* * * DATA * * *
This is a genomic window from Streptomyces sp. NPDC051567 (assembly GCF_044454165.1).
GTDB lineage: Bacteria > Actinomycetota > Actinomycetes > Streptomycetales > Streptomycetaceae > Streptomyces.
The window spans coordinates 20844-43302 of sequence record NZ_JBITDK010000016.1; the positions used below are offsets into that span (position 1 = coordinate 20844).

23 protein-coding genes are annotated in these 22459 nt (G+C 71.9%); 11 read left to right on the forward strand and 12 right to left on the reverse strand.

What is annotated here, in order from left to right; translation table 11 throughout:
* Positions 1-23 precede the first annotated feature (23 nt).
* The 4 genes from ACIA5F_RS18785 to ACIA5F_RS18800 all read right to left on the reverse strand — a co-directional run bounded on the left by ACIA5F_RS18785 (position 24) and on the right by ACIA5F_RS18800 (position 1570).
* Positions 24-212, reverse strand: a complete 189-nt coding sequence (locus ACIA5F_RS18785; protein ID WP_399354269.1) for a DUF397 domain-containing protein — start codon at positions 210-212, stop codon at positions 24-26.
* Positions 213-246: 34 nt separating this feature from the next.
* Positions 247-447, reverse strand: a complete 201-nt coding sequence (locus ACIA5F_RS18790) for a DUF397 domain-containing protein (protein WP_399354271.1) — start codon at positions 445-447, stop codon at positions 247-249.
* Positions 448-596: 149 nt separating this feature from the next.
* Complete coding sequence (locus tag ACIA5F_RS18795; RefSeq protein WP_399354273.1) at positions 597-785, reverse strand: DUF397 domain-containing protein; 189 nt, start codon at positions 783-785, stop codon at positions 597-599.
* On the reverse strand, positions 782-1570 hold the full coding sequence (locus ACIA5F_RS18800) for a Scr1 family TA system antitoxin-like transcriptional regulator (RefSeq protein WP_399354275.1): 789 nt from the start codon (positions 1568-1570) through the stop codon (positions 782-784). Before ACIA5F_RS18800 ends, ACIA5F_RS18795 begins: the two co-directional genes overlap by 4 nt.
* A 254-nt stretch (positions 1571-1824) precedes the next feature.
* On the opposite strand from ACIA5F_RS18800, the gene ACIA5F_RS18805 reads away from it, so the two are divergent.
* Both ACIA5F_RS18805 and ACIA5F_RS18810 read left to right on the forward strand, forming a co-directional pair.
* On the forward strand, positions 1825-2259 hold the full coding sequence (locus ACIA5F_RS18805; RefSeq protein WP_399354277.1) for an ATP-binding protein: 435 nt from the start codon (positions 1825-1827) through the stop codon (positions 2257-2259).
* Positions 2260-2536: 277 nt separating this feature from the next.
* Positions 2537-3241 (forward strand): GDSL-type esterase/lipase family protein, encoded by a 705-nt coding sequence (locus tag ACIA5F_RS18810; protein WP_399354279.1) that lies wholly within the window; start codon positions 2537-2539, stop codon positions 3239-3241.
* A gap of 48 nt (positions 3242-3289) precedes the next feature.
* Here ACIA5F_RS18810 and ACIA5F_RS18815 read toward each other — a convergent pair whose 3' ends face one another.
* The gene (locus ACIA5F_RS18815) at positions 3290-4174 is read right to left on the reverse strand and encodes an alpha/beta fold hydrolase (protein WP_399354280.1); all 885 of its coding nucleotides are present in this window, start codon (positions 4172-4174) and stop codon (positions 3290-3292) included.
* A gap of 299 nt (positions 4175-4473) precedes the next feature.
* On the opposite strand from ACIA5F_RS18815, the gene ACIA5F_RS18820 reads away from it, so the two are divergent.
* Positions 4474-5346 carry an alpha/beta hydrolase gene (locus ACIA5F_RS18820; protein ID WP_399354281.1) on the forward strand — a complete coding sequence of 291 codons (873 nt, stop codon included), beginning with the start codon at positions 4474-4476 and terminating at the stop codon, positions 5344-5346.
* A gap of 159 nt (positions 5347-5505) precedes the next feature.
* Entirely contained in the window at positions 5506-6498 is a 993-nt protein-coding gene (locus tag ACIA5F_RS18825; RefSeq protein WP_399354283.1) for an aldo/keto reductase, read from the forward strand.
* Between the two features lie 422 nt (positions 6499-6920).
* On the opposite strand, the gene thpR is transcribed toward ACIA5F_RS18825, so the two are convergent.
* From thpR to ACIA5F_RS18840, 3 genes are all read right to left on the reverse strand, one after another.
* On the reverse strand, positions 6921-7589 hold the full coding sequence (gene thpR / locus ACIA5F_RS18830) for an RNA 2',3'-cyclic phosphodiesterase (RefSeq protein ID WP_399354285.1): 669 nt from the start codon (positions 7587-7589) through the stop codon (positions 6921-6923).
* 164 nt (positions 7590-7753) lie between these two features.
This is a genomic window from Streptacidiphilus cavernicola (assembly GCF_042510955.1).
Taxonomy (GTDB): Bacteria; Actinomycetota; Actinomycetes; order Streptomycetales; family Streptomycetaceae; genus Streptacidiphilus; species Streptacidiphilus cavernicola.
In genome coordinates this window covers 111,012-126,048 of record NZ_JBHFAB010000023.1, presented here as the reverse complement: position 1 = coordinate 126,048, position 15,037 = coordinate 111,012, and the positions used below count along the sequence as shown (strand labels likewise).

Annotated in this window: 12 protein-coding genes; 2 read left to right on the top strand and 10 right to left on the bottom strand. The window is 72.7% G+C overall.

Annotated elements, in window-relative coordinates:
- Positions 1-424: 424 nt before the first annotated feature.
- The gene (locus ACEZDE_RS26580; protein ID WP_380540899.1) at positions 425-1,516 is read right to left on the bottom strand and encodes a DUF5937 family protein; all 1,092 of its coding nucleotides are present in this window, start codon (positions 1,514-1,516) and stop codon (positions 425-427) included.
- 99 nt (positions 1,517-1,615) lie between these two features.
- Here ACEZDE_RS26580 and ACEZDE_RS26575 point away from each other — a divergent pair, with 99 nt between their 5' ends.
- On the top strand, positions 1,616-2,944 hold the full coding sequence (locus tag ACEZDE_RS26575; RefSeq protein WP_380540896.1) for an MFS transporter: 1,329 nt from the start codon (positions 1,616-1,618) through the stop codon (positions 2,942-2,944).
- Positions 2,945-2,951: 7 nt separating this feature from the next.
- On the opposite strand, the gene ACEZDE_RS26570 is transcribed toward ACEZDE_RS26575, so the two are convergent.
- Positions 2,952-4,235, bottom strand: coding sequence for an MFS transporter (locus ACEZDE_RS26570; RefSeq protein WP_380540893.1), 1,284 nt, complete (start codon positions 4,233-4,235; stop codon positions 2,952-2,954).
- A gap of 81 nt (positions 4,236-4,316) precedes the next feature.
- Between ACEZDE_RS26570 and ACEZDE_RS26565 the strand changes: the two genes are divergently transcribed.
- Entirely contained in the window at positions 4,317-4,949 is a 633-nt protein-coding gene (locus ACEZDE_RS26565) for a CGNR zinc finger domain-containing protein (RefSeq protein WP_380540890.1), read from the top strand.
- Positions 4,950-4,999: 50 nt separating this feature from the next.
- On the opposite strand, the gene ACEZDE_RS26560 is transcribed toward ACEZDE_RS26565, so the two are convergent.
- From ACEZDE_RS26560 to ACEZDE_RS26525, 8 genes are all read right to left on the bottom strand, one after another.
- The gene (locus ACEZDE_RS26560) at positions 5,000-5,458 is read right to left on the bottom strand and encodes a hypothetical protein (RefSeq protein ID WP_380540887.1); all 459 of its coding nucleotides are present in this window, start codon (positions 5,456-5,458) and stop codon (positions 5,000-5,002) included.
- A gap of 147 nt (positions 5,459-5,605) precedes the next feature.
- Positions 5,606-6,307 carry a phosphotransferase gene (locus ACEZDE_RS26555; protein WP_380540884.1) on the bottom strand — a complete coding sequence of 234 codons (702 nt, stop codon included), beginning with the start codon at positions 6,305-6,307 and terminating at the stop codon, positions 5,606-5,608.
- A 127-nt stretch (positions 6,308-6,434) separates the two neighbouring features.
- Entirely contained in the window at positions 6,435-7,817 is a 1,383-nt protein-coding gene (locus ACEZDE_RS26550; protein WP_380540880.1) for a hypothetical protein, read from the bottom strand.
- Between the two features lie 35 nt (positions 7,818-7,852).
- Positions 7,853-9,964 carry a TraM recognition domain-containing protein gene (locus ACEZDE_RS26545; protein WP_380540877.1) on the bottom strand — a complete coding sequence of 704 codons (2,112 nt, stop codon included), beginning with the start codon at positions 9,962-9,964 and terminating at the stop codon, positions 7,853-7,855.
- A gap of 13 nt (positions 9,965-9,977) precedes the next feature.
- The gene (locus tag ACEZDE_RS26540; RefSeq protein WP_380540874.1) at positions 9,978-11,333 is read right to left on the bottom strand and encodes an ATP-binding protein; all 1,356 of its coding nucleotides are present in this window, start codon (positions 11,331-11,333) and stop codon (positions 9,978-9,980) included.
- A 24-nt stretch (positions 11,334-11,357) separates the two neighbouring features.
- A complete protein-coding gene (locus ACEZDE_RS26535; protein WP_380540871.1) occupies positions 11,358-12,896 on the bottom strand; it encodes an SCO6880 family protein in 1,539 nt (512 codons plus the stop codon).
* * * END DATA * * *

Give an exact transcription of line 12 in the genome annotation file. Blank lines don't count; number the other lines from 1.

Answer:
* Complete coding sequence (locus tag ACIA5F_RS18795; RefSeq protein WP_399354273.1) at positions 597-785, reverse strand: DUF397 domain-containing protein; 189 nt, start codon at positions 783-785, stop codon at positions 597-599.